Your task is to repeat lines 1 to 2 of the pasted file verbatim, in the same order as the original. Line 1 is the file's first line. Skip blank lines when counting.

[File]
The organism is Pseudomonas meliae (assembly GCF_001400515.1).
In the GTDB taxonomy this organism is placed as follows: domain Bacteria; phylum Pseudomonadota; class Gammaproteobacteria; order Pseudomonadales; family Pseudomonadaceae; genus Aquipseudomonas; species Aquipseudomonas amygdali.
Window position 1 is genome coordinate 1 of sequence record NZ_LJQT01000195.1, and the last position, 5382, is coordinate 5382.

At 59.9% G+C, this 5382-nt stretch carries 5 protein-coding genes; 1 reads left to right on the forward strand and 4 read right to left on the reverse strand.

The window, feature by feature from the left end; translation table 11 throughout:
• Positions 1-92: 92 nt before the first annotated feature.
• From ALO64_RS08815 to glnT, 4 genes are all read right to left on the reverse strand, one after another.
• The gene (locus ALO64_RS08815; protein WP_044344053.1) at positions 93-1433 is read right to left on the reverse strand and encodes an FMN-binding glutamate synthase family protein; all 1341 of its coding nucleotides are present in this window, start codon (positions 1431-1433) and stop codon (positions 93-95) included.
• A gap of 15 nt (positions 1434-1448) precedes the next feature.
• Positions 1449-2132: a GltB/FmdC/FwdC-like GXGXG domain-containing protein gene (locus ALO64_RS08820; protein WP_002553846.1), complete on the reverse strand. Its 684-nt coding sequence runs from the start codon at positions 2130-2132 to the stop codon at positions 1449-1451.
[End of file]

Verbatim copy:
The organism is Pseudomonas meliae (assembly GCF_001400515.1).
In the GTDB taxonomy this organism is placed as follows: domain Bacteria; phylum Pseudomonadota; class Gammaproteobacteria; order Pseudomonadales; family Pseudomonadaceae; genus Aquipseudomonas; species Aquipseudomonas amygdali.